Canberra's Irish community will be hoping for the luck of their compatriots when their cricket team takes on the South Africans at Manuka Oval on Tuesday afternoon.
Cricket Ireland's performance director, Richard Holdsworth, said his team was in good spirits and would be confident and competitive against the Proteas no matter what the odds.
"I think there is an element of that fighting spirit in all Irish sporting teams as we don't lie down easily, we fight to the very end," he said.
"We have the ability to go up against the top teams, but perhaps not the depth that they have."
Often considered the minnows of world cricket, the Irish team surprised many by clinching a four-wicket victory over the West Indies in New Zealand two weeks ago.
"We are confident going into every game because it's the World Cup and if you're not then you probably shouldn't be in it," Mr Holdsworth said.
Ireland's ambassador to Australia, Noel White, shared Mr Holdsworth's optimism.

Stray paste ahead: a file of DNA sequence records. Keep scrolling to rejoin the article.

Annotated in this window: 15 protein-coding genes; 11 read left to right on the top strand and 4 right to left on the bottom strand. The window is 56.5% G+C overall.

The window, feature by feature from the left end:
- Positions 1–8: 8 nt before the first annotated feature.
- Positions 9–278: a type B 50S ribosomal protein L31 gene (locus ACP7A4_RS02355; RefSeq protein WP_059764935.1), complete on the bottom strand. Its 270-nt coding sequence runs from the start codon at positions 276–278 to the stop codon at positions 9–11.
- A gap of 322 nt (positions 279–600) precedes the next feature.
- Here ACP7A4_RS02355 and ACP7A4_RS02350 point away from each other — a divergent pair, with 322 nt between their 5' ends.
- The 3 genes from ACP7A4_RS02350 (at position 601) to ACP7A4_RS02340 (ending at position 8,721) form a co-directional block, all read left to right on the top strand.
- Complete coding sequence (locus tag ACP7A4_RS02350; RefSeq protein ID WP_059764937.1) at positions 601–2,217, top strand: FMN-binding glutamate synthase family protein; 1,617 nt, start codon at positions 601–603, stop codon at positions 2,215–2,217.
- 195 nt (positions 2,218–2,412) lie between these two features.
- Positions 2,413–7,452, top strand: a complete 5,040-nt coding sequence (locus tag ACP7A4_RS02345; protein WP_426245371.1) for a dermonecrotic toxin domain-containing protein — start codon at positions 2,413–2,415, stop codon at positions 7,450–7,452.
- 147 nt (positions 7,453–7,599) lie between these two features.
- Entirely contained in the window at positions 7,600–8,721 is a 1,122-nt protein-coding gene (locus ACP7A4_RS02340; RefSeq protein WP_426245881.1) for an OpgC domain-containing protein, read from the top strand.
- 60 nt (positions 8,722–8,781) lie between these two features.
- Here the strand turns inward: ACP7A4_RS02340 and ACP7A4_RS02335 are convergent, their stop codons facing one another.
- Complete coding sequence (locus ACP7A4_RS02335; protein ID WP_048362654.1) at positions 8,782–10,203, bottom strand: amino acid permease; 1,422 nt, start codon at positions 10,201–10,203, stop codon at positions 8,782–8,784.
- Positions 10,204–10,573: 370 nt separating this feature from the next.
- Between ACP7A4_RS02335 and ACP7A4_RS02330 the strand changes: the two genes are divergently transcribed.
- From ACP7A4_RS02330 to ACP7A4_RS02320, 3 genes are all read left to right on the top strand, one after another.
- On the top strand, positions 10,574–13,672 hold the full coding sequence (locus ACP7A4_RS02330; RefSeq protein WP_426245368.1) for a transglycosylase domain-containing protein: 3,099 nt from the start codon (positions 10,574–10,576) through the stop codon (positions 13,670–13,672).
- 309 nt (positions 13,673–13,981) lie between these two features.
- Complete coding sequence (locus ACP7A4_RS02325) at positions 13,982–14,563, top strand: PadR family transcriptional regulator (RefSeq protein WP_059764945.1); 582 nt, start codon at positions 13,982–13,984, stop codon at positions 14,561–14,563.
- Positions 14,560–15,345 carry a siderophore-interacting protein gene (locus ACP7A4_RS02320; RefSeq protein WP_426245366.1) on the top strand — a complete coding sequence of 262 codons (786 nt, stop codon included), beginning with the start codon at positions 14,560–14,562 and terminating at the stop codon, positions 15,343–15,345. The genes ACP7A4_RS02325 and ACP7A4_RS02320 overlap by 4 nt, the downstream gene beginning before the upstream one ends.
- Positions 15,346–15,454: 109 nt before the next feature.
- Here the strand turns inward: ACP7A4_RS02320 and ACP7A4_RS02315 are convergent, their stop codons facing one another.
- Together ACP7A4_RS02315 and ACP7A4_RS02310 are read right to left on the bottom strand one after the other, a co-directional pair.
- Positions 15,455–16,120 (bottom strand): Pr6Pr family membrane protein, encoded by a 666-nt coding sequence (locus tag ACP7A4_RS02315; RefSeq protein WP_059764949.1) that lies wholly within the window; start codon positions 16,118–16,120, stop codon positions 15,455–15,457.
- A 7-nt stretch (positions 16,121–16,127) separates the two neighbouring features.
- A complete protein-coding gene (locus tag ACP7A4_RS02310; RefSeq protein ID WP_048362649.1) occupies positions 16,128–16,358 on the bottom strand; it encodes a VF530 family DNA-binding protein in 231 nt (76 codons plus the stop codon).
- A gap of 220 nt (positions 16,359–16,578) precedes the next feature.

"I wouldn't miss it for the world and I will be there in a personal and professional capacity. You've just got to savour these moments," he said.
"It's about sport fundamentally but it is also about community and I'm particularly pleased that Canberra has featured so prominently in the World Cup so far."
Mr White said Manuka Oval was a "marvellous boutique ground" and Canberrans should be very proud of it.
But many South Africans like Latief Mazema believe the Irish will be no match for the batting prowess of AB de Villiers and his team.
"I'm confident that South Africa will win as they deserve the accolade and Irish are just one obstacle on the way," he said.
"Only the luck of the Irish will save them."
Shay Livingstone, a publican from Galway who has travelled with the Irish team as their official "super-fan", said people should think twice about discounting the Irish.
"Don't forget that David did slay Goliath so why can't that happen again now?" he said.
"I guarantee that we won't be backing away from Goliath as the boys play with guts and never-say-never.
"That's typical of the Irish mentality as we love being the underdog."
Ambassador White, who has been following the World Cup closely, played host to the national team on the weekend and welcomed them to Canberra.
"We had a little event for them on Saturday which was low-key and relaxing with a number of friends," he said.
"It's great to have them in Australia and I'm delighted they are in the World Cup and the fixture has seen them come to Canberra."
A Cricket ACT spokesman said there were still plenty of tickets available for the match and encouraged people to sample the last chance of World Cup cricket in Canberra.